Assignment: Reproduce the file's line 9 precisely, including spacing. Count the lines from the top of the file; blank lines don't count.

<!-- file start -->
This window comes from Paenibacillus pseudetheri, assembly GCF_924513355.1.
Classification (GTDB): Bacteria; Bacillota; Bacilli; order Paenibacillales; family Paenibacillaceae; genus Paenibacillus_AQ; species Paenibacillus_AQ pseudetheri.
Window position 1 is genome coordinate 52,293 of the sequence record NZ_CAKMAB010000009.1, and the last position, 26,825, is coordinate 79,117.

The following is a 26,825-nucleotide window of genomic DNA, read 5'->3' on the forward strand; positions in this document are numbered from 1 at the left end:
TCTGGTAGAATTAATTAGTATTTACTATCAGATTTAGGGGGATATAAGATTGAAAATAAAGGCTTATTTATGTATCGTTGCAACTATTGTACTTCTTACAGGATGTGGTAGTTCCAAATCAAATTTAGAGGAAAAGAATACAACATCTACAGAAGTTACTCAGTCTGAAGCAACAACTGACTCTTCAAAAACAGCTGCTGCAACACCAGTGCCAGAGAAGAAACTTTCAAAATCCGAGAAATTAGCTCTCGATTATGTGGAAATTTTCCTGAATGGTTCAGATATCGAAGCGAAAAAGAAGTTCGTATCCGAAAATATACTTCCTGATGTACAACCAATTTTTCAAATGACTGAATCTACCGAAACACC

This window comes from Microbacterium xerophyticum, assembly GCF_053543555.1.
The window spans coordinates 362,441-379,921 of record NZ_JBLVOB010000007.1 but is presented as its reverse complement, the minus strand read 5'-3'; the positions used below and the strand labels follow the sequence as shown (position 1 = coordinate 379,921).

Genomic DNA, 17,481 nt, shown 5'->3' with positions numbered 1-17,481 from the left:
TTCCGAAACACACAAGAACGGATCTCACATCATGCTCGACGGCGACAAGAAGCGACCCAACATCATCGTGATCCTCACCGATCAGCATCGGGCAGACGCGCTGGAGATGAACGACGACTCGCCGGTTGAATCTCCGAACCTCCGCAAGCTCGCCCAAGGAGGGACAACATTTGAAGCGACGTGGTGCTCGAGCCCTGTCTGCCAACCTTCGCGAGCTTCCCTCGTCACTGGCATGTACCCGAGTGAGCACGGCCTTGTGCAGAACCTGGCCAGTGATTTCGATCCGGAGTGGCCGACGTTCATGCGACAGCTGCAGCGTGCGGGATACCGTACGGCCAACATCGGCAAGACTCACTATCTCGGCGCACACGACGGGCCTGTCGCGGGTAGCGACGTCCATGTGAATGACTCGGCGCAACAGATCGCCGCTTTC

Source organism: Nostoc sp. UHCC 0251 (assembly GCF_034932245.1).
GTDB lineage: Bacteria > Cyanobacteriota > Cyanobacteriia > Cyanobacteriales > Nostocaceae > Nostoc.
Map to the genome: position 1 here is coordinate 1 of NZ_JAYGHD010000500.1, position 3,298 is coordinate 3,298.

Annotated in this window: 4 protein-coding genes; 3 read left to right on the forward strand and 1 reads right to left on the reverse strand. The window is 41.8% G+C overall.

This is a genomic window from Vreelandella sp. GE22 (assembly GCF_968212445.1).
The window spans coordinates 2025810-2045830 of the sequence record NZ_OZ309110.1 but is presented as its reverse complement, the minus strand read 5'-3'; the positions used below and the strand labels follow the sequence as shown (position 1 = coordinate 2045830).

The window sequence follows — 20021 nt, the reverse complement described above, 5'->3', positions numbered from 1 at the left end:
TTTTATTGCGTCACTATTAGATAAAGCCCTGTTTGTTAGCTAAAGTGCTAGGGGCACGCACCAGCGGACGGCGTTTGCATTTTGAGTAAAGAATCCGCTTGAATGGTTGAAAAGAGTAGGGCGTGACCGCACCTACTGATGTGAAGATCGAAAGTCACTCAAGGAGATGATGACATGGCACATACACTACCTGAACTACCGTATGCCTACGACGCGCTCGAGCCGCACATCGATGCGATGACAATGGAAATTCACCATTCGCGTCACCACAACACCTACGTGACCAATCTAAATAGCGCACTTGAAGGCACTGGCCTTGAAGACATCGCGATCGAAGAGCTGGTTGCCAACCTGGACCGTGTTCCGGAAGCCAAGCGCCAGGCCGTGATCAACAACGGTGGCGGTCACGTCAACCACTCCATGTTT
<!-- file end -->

TTCCGAAACACACAAGAACGGATCTCACATCATGCTCGACGGCGACAAGAAGCGACCCAACATCATCGTGATCCTCACCGATCAGCATCGGGCAGACGCGCTGGAGATGAACGACGACTCGCCGGTTGAATCTCCGAACCTCCGCAAGCTCGCCCAAGGAGGGACAACATTTGAAGCGACGTGGTGCTCGAGCCCTGTCTGCCAACCTTCGCGAGCTTCCCTCGTCACTGGCATGTACCCGAGTGAGCACGGCCTTGTGCAGAACCTGGCCAGTGATTTCGATCCGGAGTGGCCGACGTTCATGCGACAGCTGCAGCGTGCGGGATACCGTACGGCCAACATCGGCAAGACTCACTATCTCGGCGCACACGACGGGCCTGTCGCGGGTAGCGACGTCCATGTGAATGACTCGGCGCAACAGATCGCCGCTTTC